Still, for a lazy Sunday afternoon lull, for a feeling of exploring the rolling British countryside, or for something to keep the guests tapping their toes at a late-night dinner party, you could do a lot worse than turn to Bibio. While Town and Country and Light Up The Sky still take the crown as the best Bibio songs to date, a pick of any track from Ribbons is certainly going to please. Worth a spin.

Ribbons is available on Spotify and all other streaming services, and is available to order on vinyl from Bibio’s own website.


Album review: Forget Me Not, Adrian Tonceanu

Also on this episode’s album-review-double-header, there’s the new release from Adrian Tonceanu, a charming Canadian singer-songwriter, who I have had the pleasure of playing with

Forget Me Not is the fifth release from Adrian, continuing his catalogue of acoustic-led folk-rock hits. Here the 10 songs run just over 40 minutes in length, ranging from rockier numbers to folk ballads.

What I like about Adrian is the very lyrically involving feel; there is a lot to unpackage here in terms of sentimentality, reflection and angst. Alongside this, there is the acoustic-led melodies.

It is quite heavy on the acoustic guitar – perhaps too much so in places – but it is a contrast to what could have been a generic, grunge, distorted guitar sound.

There is heavy use of chorus on most of the vocals, giving a feeling of the late sixties or early seventies. On tracks like Bring You Back the influences of The Beatles are pretty clear, coupled with some almost Bowie-esque elements and chord changes.

The opening track, Till Tomorrow, showcases the speedy fingerwork of Adrian in the best way possible – there are some steller solos in there.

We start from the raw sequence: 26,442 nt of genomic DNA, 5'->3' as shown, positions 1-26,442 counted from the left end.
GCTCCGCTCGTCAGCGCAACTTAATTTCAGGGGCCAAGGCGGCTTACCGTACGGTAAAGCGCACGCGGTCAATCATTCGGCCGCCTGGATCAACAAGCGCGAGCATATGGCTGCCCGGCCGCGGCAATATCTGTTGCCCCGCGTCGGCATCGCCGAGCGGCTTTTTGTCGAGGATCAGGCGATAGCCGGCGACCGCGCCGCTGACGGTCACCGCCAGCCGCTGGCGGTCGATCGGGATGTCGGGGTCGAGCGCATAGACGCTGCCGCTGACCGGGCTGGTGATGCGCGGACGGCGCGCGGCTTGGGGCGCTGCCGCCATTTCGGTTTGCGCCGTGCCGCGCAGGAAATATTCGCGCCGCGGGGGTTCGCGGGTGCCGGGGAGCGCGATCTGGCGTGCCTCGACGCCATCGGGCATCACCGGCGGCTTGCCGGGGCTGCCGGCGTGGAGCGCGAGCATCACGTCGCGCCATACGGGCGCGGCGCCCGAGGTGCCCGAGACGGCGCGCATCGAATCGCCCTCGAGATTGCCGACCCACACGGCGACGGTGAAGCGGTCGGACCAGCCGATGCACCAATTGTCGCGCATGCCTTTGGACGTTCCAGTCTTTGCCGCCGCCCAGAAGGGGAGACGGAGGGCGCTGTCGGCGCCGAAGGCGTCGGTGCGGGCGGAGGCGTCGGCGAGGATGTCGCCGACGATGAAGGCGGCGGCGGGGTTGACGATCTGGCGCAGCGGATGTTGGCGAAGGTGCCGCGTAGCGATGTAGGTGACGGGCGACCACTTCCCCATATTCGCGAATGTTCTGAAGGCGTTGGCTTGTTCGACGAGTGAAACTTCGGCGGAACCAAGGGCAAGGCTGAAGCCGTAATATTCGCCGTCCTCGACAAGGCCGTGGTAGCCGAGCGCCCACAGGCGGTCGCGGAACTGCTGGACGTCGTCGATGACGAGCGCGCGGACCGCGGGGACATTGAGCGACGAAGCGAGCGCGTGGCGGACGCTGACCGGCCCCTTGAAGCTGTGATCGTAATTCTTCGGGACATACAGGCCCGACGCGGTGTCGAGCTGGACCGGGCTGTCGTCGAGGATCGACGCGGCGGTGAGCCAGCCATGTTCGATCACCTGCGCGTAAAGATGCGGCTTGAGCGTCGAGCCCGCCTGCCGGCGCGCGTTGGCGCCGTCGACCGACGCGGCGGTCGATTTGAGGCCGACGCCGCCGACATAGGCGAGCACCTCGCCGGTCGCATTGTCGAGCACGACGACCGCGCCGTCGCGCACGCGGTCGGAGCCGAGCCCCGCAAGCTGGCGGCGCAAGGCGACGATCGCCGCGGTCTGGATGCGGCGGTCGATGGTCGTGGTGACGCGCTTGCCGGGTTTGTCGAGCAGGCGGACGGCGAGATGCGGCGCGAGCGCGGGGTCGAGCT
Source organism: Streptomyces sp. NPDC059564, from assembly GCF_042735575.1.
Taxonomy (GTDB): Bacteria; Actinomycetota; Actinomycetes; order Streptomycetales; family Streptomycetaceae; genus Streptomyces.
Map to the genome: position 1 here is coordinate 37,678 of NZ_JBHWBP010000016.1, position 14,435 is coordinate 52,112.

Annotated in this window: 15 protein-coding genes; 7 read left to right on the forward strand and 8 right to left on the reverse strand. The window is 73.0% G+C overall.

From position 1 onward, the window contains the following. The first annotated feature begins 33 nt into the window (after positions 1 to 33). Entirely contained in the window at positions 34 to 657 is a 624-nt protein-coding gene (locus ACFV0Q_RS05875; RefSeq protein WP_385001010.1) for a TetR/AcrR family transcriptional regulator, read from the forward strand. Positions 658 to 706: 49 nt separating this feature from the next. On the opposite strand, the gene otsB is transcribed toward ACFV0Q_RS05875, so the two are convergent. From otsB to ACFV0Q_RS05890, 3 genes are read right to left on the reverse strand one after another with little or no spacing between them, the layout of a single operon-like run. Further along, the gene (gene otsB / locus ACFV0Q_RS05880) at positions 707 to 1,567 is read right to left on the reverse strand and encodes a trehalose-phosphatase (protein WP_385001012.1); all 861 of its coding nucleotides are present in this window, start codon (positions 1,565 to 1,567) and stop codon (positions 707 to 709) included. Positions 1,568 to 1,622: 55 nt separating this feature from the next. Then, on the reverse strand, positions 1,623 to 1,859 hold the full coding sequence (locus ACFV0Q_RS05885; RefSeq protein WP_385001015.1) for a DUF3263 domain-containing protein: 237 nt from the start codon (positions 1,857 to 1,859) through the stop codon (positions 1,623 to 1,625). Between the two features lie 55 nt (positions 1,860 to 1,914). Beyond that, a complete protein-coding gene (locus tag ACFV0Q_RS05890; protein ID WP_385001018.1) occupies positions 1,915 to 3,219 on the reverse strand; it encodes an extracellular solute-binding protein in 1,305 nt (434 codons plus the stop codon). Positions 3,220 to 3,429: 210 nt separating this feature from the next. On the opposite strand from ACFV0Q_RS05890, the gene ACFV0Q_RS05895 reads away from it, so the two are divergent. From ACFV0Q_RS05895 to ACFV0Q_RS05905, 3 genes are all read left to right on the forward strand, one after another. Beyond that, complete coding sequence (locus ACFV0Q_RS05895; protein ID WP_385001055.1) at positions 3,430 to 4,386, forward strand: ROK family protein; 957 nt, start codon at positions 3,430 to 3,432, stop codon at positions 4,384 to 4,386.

Wind Beneath is a rather typical blues number, one which most reminds me of a Joe Walsh or James Gang tune, with the high amount of chorus on the guitar, the use of distortion on the main drive, and the harmonized vocals.

A lot of the songs here focus on sorrow, pain and love, but Adrian has a sense of humour about it all. Witty lyrics are sprinkled with strange voicings and phrasings, neither of which are offputting or awkward, but certainly amusing.

Adrian’s voice recalls a way of singing that is largely forgotten today, especially among the singer-songwriter crowd who focus heavily on a faux-London accent. Adrian’s voice is reminiscent of early nineties rock bands, or even late eighties glam rock bands. That’s not a criticism at all; in fact, that signals power, a deep bass resonance, and a certain clarity too.

All in all, there’s a tonne of solid acoustic-driven songs here. At times, the motifs and sounds do become quite familiar – particularly with the reliance on the acoustic to lead the way. The album certainly hits its stride early, with House on the Hill and Nina being the weakest points for me. Yet overall, this release is a welcome addition to any fans of the folk-rock genre, and certainly one Adrian should be proud of.

Forget Me Not is available from Adrian’s website, digitally and on vinyl.